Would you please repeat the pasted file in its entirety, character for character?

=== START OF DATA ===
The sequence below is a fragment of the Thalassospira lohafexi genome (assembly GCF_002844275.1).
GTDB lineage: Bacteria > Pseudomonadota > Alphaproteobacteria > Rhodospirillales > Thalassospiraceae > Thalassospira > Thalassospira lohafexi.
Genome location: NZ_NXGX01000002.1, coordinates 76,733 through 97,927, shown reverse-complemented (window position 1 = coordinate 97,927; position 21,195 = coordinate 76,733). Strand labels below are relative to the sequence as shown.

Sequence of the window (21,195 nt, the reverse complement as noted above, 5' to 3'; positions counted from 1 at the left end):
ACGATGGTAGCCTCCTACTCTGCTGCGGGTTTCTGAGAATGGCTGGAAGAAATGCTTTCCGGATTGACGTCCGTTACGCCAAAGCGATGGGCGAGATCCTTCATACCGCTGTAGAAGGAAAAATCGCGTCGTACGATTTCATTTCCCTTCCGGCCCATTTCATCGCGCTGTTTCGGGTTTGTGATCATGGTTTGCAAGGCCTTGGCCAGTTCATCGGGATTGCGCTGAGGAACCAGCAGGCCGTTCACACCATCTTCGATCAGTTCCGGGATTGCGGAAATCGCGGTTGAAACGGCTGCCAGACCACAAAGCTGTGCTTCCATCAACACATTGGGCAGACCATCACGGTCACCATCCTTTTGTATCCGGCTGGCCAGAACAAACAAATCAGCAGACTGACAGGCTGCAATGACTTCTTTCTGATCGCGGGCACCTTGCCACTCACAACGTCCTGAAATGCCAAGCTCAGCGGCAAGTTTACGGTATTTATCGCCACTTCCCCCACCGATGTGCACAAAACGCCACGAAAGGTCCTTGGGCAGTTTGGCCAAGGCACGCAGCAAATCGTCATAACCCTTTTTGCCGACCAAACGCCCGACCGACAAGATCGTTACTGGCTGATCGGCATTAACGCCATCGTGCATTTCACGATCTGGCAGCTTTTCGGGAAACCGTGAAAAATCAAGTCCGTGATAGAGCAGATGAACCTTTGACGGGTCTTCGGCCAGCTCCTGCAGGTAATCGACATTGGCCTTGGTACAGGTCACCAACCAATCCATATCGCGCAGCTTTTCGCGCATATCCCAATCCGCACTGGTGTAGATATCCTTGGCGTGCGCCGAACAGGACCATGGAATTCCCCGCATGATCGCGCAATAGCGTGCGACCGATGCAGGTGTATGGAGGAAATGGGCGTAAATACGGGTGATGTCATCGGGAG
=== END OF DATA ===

The sequence below is a fragment of the Thalassospira lohafexi genome (assembly GCF_002844275.1).
GTDB lineage: Bacteria > Pseudomonadota > Alphaproteobacteria > Rhodospirillales > Thalassospiraceae > Thalassospira > Thalassospira lohafexi.
Genome location: NZ_NXGX01000002.1, coordinates 76,733 through 97,927, shown reverse-complemented (window position 1 = coordinate 97,927; position 21,195 = coordinate 76,733). Strand labels below are relative to the sequence as shown.

Sequence of the window (21,195 nt, the reverse complement as noted above, 5' to 3'; positions counted from 1 at the left end):
ACGATGGTAGCCTCCTACTCTGCTGCGGGTTTCTGAGAATGGCTGGAAGAAATGCTTTCCGGATTGACGTCCGTTACGCCAAAGCGATGGGCGAGATCCTTCATACCGCTGTAGAAGGAAAAATCGCGTCGTACGATTTCATTTCCCTTCCGGCCCATTTCATCGCGCTGTTTCGGGTTTGTGATCATGGTTTGCAAGGCCTTGGCCAGTTCATCGGGATTGCGCTGAGGAACCAGCAGGCCGTTCACACCATCTTCGATCAGTTCCGGGATTGCGGAAATCGCGGTTGAAACGGCTGCCAGACCACAAAGCTGTGCTTCCATCAACACATTGGGCAGACCATCACGGTCACCATCCTTTTGTATCCGGCTGGCCAGAACAAACAAATCAGCAGACTGACAGGCTGCAATGACTTCTTTCTGATCGCGGGCACCTTGCCACTCACAACGTCCTGAAATGCCAAGCTCAGCGGCAAGTTTACGGTATTTATCGCCACTTCCCCCACCGATGTGCACAAAACGCCACGAAAGGTCCTTGGGCAGTTTGGCCAAGGCACGCAGCAAATCGTCATAACCCTTTTTGCCGACCAAACGCCCGACCGACAAGATCGTTACTGGCTGATCGGCATTAACGCCATCGTGCATTTCACGATCTGGCAGCTTTTCGGGAAACCGTGAAAAATCAAGTCCGTGATAGAGCAGATGAACCTTTGACGGGTCTTCGGCCAGCTCCTGCAGGTAATCGACATTGGCCTTGGTACAGGTCACCAACCAATCCATATCGCGCAGCTTTTCGCGCATATCCCAATCCGCACTGGTGTAGATATCCTTGGCGTGCGCCGAACAGGACCATGGAATTCCCCGCATGATCGCGCAATAGCGTGCGACCGATGCAGGTGTATGGAGGAAATGGGCGTAAATACGGGTGATGTCATCGGGAG